Scientists worldwide have been capturing and analyzing detailed data about the atmosphere for decades. Information about the oceans has been much more spotty, however. Ships have taken readings along many isolated transects, but each effort has occurred at a moment in time, and significant portions of the seas have gone unexamined.

That is changing. Since 2007 a network of thousands of floating robots covering the seven seas, named Argo, has been generating real-time data for use in ocean and climate research. Each robot probe, a tube a little more than meter long, dives to about 1,000 meters, then drifts locally for nine days. On the 10th day it sinks to 2,000 meters and then rises straight up, sensing temperature and salinity along its ascent. Each probe also measures the subsurface and surface currents that push it around. When a probe surfaces, a satellite picks up the data, and the probe sinks again for another 10-day cycle.

Argo floating robot probe
An Argo floating robot probe is released from a German research vessel.
Photo courtesy of International Argo Program

Each robot uses a hydraulic piston and bladder to dive and surface and lasts about five years. From 700 to 800 new units have been deployed in each of the past several years to replace defunct robots or to beef up the network in remote regions to improve global coverage.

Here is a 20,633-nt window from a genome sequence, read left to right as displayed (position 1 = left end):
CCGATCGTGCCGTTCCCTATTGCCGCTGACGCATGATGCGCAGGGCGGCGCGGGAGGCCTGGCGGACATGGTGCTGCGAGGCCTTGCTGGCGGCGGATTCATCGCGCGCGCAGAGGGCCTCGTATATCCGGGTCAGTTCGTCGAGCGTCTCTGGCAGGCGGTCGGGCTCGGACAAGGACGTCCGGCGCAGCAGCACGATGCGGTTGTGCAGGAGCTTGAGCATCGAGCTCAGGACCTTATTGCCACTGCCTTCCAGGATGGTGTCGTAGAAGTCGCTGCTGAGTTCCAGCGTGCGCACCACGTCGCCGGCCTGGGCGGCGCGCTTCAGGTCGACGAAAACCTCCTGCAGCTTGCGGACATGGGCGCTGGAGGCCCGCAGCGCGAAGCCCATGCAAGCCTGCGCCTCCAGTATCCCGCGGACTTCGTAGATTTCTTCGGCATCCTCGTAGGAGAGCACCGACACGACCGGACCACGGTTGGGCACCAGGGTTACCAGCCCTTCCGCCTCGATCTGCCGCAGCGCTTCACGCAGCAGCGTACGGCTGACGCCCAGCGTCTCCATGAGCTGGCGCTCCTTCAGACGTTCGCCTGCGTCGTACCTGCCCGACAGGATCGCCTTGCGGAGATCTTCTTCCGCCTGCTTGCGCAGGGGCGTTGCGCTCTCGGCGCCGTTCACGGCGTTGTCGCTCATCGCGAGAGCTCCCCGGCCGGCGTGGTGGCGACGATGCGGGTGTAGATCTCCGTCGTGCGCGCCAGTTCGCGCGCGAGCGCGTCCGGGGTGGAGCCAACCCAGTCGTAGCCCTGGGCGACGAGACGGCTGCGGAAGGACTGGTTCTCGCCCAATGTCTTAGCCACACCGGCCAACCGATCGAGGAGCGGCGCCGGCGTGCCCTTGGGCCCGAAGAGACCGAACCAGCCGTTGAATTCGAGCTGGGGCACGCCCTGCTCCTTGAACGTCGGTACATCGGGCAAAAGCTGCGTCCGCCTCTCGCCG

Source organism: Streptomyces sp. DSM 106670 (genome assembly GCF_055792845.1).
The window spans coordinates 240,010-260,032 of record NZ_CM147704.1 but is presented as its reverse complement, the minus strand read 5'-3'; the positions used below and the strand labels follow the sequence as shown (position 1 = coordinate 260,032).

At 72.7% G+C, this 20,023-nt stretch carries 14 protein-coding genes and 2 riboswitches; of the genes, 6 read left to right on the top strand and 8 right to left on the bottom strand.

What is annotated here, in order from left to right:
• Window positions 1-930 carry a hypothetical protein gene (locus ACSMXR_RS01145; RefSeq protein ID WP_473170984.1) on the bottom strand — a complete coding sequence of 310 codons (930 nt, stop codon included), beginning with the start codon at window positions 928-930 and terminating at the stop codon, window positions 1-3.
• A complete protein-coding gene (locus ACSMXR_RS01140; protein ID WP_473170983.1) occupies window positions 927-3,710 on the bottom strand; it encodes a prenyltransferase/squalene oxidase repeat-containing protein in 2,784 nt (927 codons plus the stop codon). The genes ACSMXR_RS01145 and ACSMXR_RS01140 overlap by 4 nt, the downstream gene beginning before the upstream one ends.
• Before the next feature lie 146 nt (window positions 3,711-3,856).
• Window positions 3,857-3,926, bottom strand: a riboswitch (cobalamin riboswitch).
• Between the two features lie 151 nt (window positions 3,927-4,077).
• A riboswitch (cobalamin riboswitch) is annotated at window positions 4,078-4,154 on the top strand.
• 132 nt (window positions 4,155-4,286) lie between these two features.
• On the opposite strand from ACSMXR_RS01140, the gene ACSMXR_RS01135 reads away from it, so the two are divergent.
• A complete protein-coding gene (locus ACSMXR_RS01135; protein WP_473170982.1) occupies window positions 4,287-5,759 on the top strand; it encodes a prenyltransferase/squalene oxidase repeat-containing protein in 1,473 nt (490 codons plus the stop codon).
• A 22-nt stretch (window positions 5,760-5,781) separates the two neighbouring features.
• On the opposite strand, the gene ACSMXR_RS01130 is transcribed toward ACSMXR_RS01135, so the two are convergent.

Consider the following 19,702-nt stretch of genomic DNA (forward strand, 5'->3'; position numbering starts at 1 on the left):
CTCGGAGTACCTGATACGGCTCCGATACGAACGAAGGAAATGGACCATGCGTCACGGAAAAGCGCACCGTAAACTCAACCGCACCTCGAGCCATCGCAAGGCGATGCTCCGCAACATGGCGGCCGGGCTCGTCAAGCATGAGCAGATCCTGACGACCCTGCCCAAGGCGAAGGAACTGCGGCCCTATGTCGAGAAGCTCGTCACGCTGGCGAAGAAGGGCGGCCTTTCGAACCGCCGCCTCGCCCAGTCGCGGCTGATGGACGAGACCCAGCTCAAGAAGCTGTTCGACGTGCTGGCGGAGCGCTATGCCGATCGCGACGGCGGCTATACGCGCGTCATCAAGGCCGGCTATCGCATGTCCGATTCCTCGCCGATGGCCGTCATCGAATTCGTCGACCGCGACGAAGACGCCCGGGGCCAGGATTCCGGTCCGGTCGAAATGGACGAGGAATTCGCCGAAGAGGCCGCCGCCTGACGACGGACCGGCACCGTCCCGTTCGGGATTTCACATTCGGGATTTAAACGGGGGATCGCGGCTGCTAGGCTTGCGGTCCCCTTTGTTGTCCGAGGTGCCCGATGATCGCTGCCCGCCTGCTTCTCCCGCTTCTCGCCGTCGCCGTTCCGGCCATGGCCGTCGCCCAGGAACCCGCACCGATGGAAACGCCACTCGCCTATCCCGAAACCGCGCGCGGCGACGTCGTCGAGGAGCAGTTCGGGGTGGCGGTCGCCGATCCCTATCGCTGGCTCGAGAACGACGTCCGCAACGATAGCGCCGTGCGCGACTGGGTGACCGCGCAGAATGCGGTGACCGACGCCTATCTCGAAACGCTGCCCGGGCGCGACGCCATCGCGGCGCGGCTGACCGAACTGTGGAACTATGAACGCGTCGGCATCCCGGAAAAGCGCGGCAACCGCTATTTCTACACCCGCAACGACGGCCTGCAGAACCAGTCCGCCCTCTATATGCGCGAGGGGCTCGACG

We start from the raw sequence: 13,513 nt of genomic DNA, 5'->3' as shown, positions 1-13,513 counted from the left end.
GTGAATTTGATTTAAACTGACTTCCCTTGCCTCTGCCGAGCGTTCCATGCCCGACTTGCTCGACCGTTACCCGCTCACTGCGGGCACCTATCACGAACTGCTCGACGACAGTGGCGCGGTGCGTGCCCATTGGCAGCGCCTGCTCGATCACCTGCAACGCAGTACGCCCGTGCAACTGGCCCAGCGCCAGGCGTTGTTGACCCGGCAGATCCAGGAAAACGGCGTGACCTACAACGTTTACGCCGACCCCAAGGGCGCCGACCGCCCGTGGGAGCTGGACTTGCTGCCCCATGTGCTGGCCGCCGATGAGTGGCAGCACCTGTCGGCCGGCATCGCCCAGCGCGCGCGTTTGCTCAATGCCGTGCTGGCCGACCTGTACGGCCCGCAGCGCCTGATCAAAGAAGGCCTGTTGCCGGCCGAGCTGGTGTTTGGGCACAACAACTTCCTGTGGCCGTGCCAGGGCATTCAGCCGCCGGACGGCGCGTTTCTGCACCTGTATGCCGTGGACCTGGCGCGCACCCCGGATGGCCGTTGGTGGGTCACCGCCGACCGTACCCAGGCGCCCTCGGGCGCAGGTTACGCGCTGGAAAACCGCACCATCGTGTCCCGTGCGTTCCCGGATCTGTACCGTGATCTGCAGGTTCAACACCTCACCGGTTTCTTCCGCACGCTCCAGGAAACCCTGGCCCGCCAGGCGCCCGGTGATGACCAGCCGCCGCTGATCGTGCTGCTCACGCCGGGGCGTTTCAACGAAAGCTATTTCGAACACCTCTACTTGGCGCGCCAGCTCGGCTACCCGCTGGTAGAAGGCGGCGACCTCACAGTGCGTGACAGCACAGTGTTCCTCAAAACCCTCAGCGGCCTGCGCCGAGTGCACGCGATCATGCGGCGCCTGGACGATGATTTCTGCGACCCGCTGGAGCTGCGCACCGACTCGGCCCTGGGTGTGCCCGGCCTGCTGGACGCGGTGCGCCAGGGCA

The Argo program, named after the mythical Greek ship, is run by 50 research institutions in more than 30 countries. At the end of December 2012 some 3,674 probes were operating across the planet. The data they generate is freely available, and many institutions have begun analyzing it. Among other things, the information is improving climate models and is being compared with traditional data from ships to reveal longer-term trends. As Stephen C. Riser and M. Susan Lozier note in their February 2013 Scientific American article, "Rethinking the Gulf Stream," "A comparison of the Argo data with ocean observations from the 1980s, carried out by Dean Roemmich and John Gilson of the Scripps Institution of Oceanography, shows that the upper few hundred meters of the oceans have warmed by about 0.2 degree C in the past 20 years. Upper-ocean salinity also increased globally by a small 0.1 percent—yet below a few hundred meters, ocean waters appear to be considerably fresher than in previous decades." More comprehensive trends will emerge as the Argo network continues into the future.